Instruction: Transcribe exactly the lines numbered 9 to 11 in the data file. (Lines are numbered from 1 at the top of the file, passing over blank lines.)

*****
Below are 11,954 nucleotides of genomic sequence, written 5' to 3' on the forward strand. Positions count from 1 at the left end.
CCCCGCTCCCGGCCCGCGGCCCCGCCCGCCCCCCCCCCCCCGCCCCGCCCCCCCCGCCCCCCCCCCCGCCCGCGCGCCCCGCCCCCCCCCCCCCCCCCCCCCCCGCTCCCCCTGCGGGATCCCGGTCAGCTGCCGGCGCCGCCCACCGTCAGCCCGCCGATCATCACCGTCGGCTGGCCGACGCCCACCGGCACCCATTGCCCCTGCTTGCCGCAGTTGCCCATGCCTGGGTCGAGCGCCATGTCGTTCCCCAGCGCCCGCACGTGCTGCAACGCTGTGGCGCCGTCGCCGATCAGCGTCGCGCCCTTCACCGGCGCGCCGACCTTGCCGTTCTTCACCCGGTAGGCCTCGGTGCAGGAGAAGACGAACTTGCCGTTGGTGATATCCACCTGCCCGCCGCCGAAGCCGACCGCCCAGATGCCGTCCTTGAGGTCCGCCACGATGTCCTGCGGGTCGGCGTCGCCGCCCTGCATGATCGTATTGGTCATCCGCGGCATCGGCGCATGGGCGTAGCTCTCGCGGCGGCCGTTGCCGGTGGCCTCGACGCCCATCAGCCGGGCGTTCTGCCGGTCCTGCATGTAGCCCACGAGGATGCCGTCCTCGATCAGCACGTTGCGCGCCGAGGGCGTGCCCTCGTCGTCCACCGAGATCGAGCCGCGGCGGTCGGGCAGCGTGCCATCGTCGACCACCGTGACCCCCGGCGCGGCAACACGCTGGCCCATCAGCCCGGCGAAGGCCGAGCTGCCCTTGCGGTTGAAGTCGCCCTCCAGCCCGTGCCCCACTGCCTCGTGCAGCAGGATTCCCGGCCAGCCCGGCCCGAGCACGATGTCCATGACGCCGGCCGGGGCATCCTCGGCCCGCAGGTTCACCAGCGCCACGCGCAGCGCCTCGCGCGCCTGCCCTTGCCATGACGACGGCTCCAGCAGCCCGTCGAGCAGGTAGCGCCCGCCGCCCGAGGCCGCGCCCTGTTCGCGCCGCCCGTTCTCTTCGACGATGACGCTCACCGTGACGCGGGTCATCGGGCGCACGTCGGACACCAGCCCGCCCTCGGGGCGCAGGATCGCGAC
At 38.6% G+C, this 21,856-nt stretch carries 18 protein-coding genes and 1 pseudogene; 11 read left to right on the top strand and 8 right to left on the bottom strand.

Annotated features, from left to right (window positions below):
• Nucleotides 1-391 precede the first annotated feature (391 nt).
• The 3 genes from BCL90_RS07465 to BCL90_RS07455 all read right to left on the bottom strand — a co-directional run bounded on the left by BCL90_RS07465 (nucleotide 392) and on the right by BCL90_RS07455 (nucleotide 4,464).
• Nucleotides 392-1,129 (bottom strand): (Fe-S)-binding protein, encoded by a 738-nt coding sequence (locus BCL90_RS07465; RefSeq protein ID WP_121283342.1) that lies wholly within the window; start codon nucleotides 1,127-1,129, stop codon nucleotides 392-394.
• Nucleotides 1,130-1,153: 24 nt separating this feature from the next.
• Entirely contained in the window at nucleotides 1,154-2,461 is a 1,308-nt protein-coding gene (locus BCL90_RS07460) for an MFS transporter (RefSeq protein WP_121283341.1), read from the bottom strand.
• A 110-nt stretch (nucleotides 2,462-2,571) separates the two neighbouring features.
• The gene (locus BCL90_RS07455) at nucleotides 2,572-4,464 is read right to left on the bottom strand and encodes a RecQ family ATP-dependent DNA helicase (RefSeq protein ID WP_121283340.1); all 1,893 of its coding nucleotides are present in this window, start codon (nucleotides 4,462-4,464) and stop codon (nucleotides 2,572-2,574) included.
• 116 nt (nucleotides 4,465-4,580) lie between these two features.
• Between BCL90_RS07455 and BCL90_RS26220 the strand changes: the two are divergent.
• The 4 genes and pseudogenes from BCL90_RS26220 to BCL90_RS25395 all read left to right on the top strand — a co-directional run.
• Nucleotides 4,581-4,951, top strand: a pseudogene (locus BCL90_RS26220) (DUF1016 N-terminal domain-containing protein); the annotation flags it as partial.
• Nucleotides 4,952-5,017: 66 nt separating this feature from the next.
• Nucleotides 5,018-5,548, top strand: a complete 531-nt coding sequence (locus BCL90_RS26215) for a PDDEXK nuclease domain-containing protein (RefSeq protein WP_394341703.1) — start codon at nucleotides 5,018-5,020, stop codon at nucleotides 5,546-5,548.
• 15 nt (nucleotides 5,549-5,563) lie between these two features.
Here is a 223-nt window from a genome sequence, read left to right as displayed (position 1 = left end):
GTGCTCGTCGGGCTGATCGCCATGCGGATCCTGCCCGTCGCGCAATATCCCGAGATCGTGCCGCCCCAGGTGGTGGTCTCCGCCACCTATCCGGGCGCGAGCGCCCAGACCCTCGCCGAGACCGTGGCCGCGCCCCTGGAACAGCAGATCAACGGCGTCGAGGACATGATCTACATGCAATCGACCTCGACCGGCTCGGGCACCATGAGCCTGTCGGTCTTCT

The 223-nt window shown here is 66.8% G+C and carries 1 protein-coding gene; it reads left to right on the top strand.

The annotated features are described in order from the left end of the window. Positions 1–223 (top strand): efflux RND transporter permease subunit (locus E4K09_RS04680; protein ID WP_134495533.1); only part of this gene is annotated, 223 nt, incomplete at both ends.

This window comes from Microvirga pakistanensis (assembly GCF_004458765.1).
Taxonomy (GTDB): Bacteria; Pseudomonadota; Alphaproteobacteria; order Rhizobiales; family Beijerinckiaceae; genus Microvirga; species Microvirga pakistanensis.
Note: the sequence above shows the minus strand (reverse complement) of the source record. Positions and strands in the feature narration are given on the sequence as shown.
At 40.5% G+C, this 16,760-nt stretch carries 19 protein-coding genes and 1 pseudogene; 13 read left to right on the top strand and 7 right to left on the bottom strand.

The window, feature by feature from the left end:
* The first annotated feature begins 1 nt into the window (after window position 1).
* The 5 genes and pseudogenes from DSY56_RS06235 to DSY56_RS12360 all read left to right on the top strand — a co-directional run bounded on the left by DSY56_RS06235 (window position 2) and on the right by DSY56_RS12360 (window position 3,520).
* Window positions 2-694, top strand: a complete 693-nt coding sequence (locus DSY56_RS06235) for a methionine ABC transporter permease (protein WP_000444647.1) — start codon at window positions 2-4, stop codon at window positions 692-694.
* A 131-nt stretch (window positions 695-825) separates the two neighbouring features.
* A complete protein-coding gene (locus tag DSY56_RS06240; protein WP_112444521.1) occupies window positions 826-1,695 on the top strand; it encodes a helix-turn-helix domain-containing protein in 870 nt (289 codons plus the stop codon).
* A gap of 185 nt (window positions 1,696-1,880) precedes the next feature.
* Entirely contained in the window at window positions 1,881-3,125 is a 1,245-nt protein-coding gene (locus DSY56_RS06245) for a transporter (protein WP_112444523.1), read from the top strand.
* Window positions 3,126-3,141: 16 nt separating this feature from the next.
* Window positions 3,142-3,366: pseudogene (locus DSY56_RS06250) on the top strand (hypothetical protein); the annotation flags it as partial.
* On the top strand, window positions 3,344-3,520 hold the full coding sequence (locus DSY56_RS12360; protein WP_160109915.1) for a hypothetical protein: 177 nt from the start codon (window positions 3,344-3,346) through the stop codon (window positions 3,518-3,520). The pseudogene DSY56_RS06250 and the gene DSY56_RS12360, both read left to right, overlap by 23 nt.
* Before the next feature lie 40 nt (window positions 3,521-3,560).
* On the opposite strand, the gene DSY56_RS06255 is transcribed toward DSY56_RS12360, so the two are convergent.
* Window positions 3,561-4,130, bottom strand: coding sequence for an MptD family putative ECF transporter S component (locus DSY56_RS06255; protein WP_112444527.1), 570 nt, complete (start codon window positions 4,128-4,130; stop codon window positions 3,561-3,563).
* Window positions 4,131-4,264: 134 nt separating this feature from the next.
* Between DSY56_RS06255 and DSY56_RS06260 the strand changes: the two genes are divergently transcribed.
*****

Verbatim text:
• Entirely contained in the window at nucleotides 1,154-2,461 is a 1,308-nt protein-coding gene (locus BCL90_RS07460) for an MFS transporter (RefSeq protein WP_121283341.1), read from the bottom strand.
• A 110-nt stretch (nucleotides 2,462-2,571) separates the two neighbouring features.
• The gene (locus BCL90_RS07455) at nucleotides 2,572-4,464 is read right to left on the bottom strand and encodes a RecQ family ATP-dependent DNA helicase (RefSeq protein ID WP_121283340.1); all 1,893 of its coding nucleotides are present in this window, start codon (nucleotides 4,462-4,464) and stop codon (nucleotides 2,572-2,574) included.